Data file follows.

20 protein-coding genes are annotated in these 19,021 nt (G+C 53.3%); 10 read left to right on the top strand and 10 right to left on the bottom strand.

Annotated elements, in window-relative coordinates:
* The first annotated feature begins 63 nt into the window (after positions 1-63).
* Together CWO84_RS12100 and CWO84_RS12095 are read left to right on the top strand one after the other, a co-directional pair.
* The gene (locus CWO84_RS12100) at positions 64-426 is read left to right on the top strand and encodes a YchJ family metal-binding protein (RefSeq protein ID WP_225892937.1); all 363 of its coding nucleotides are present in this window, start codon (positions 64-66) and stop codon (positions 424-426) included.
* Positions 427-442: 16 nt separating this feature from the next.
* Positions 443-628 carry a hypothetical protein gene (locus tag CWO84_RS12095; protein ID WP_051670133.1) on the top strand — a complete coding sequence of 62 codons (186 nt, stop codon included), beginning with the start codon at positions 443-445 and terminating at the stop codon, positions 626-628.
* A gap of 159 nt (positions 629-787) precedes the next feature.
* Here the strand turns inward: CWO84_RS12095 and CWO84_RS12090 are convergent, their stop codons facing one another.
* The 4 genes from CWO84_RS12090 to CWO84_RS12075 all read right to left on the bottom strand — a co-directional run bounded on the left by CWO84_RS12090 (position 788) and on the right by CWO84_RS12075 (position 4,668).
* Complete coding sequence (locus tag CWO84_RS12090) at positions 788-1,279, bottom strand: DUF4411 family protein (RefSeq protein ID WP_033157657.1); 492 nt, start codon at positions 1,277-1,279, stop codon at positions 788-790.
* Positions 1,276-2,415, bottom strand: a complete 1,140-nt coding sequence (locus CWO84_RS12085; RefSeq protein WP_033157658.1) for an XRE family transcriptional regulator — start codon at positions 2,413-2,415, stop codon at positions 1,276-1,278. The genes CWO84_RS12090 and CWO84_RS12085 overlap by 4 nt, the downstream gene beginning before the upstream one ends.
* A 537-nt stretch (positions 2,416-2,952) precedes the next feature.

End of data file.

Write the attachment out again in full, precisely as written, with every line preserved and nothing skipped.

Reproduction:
20 protein-coding genes are annotated in these 19,021 nt (G+C 53.3%); 10 read left to right on the top strand and 10 right to left on the bottom strand.

Annotated elements, in window-relative coordinates:
* The first annotated feature begins 63 nt into the window (after positions 1-63).
* Together CWO84_RS12100 and CWO84_RS12095 are read left to right on the top strand one after the other, a co-directional pair.
* The gene (locus CWO84_RS12100) at positions 64-426 is read left to right on the top strand and encodes a YchJ family metal-binding protein (RefSeq protein ID WP_225892937.1); all 363 of its coding nucleotides are present in this window, start codon (positions 64-66) and stop codon (positions 424-426) included.
* Positions 427-442: 16 nt separating this feature from the next.
* Positions 443-628 carry a hypothetical protein gene (locus tag CWO84_RS12095; protein ID WP_051670133.1) on the top strand — a complete coding sequence of 62 codons (186 nt, stop codon included), beginning with the start codon at positions 443-445 and terminating at the stop codon, positions 626-628.
* A gap of 159 nt (positions 629-787) precedes the next feature.
* Here the strand turns inward: CWO84_RS12095 and CWO84_RS12090 are convergent, their stop codons facing one another.
* The 4 genes from CWO84_RS12090 to CWO84_RS12075 all read right to left on the bottom strand — a co-directional run bounded on the left by CWO84_RS12090 (position 788) and on the right by CWO84_RS12075 (position 4,668).
* Complete coding sequence (locus tag CWO84_RS12090) at positions 788-1,279, bottom strand: DUF4411 family protein (RefSeq protein ID WP_033157657.1); 492 nt, start codon at positions 1,277-1,279, stop codon at positions 788-790.
* Positions 1,276-2,415, bottom strand: a complete 1,140-nt coding sequence (locus CWO84_RS12085; RefSeq protein WP_033157658.1) for an XRE family transcriptional regulator — start codon at positions 2,413-2,415, stop codon at positions 1,276-1,278. The genes CWO84_RS12090 and CWO84_RS12085 overlap by 4 nt, the downstream gene beginning before the upstream one ends.
* A 537-nt stretch (positions 2,416-2,952) precedes the next feature.